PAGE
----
• The plastic, finished product containers are stored in a clean and protected area, are not reused, and are clean when filled.

The Typical Poor Operation

FDA's inspections disclosed that nine firms or 4% were operating under poor sanitary conditions. A firm with poor sanitary conditions exhibited the following.

  • No sanitation facilities are provided in the orchard during harvesting.
  • Domestic animals are grazing adjacent to orchard, or stabled or penned adjacent to processing facility.
  • Drops are used and mixed with tree picked or otherwise poorly managed.
  • Apples are inadequately culled and badly bruised apples are used.
  • The wash water is from a nonpublic water supply source that is not sampled and tested annually and as required by state water quality regulations.
  • Apples are not washed or are inadequately washed prior to pressing, or flume water is not flowing or changed frequently.
  • Equipment is in disrepair, especially wood surfaces, and is not easily cleanable.
  • Food contact surfaces are not clean, or are not properly cleaned and sanitized between uses.
  • Personal hygiene is poor and there are no hand washing facilities.
  • There are open entry ways from the outside.
  • There are flying insects in the processing area, on equipment, and in vats holding cider.

Best Practices

The operations at firms with good and poor sanitary controls provides a perspective on what is seen as "best practices" by processors to address the most likely sources of microbial contamination of the product. These practices are as follows.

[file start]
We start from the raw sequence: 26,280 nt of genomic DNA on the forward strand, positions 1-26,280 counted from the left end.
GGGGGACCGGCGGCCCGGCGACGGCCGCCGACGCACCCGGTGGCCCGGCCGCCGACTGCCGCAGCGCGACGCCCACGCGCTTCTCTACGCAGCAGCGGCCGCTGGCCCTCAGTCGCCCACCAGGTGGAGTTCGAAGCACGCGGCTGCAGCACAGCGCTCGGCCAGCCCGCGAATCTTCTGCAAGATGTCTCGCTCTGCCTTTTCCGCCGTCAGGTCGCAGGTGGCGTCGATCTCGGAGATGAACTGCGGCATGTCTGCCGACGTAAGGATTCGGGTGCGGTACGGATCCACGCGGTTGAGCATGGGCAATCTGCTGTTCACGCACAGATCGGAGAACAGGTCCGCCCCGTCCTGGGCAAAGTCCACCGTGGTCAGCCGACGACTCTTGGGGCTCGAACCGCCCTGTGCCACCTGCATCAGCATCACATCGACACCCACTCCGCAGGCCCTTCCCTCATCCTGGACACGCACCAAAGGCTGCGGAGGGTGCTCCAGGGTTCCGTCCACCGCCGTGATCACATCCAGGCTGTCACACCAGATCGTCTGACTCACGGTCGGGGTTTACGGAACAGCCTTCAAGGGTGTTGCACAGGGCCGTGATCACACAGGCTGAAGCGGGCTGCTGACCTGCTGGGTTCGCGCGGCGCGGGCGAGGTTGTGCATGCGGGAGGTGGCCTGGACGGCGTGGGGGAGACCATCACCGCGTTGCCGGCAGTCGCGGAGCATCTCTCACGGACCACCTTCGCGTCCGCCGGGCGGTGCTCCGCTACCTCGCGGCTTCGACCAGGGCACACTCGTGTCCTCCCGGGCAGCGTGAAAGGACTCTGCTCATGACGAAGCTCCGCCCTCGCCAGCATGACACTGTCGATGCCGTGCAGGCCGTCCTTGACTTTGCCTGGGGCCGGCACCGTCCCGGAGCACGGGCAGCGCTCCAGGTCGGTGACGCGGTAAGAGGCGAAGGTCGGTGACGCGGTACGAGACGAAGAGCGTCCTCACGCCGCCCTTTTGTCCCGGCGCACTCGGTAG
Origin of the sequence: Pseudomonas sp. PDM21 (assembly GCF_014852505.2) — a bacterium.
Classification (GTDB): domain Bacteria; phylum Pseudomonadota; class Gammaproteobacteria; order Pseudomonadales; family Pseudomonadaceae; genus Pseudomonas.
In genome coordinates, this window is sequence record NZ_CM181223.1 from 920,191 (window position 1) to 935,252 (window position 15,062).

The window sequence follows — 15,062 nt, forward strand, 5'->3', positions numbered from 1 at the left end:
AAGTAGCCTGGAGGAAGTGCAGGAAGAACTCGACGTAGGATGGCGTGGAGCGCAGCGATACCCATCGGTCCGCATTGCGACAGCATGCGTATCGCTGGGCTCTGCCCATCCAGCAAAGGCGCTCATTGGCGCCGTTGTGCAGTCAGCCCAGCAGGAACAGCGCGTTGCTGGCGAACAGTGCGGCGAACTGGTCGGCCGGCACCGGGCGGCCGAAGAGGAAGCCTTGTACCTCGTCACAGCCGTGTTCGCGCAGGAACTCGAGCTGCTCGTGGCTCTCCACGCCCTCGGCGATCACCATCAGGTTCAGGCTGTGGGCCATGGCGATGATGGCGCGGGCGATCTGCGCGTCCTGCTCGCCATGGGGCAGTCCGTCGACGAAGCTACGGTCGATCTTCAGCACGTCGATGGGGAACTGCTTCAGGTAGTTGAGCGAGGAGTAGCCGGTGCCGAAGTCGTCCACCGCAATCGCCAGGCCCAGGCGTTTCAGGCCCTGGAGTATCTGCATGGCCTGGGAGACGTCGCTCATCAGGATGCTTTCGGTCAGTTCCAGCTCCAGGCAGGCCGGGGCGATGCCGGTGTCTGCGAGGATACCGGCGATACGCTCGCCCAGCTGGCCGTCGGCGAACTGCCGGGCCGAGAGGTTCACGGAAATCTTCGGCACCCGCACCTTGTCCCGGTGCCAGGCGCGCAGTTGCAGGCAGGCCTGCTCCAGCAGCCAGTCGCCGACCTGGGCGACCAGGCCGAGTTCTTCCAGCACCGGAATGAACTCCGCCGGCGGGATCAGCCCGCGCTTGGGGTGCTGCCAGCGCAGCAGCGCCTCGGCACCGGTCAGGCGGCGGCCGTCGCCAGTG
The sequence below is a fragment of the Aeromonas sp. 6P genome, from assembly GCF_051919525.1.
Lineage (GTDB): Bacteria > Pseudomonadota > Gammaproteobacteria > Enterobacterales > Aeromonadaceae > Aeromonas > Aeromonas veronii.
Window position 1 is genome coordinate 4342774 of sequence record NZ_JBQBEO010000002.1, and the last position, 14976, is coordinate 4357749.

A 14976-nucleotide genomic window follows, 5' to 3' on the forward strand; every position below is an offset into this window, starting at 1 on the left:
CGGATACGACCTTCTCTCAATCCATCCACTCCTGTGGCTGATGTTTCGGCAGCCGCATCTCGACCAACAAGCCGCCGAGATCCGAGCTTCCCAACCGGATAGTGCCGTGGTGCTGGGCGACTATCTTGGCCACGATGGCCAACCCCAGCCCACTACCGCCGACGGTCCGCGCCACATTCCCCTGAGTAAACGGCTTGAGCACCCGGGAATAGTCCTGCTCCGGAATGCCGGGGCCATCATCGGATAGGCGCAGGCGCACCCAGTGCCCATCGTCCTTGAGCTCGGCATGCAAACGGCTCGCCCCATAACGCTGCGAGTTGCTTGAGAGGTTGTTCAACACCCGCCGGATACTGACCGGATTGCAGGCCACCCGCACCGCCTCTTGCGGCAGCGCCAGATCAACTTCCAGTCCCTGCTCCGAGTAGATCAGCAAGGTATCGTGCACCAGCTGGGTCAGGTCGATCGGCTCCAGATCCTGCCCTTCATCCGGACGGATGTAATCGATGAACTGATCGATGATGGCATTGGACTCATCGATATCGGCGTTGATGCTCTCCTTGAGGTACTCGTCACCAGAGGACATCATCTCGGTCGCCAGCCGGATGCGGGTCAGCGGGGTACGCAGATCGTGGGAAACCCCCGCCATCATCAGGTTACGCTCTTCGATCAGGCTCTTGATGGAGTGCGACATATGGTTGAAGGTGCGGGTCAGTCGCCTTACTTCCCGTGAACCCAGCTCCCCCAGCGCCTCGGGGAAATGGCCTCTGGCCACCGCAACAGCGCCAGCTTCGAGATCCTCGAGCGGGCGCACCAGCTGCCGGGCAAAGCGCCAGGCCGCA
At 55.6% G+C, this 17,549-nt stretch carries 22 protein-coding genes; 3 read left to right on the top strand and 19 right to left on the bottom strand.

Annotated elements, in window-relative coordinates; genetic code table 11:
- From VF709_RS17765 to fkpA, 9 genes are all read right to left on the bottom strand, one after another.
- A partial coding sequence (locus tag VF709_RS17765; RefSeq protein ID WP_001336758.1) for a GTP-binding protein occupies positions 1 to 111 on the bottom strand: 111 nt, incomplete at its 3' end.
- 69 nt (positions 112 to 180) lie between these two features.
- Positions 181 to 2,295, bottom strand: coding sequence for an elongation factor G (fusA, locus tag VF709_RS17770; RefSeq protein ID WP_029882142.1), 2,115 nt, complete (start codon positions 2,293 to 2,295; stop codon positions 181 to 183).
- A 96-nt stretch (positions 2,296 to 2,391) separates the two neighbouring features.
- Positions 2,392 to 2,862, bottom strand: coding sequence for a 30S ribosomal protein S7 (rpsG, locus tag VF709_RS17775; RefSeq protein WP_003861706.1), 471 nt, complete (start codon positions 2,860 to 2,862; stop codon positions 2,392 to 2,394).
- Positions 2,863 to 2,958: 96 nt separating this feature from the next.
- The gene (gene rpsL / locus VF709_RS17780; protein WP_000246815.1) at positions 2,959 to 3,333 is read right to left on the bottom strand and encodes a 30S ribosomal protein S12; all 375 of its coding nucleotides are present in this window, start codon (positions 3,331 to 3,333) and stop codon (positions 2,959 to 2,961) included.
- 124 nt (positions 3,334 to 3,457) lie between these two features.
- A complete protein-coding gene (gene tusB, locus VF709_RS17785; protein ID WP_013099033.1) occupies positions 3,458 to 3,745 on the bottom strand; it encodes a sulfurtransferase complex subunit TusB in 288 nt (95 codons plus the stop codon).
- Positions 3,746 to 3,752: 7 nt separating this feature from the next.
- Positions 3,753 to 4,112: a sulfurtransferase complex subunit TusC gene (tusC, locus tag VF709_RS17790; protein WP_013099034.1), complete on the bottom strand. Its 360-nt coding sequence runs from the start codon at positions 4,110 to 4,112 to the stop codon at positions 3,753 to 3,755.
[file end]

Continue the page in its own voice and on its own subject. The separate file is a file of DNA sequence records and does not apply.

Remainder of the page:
1. Culling --- Prompt and effective culling of apples after harvesting to remove cut, badly bruised, rotten, and insect or bird damaged apples that might have been contaminated with pathogens.
  2. Initial Washing --- Prompt washing of apples after harvesting and culling to clean the surface and reduce the transfer of organic material between apples that may be contaminated with pathogens.
  3. Prompt Processing or Refrigerated Holding --- Prompt processing of the apples after harvesting to reduce the potential for pathogen growth during extended holding, or refrigerated storage of apples if processing is delayed more than one day.
  4. Final Culling, Washing, and Brushing --- Effective culling, washing, and wet-brushing of apples with water containing an antimicrobial agent immediately prior to crushing/chopping to remove damaged apples that may have been contaminated with pathogens, and to provide a clean surface that will not introduce pathogens into the cider during processing.
  5. Closed Processing System --- Effective containment of the cider in a system of closed pipes and covered vats to the extent possible after pressing to reduce the risk of cross-contamination from environmental sources and employee handling.
  6. Equipment Sanitation --- Prompt and effective maintenance, cleaning, and sanitizing of all food contact surfaces on equipment including sprayer-brush units, conveyors, and any hardwood surfaces to avoid the build-up of organic residues that may harbor microorganisms as well as the proper cleaning, drying and storage of press cloths.
  7. Environmental Sanitation --- Maintenance of a sanitary environment by providing wall, ceiling and floor surfaces that are easily cleanable and clean; having screened or closed entry ways; eliminating flying insects; utilizing a safe water supply; promptly removing and properly storing pomice; maintaining adjacent grounds free of debris, trash, and pest harborages; and keeping domestic animals and animal pens well removed from the processing facility.
  8. Employee Hygiene --- Maintenance of clean and functional toilet facilities, hand washing facilities, and hand sanitizing stations in the production area; and enforcement of good hygienic practices involving hand washing, protective clothing, and no eating or smoking in the production area.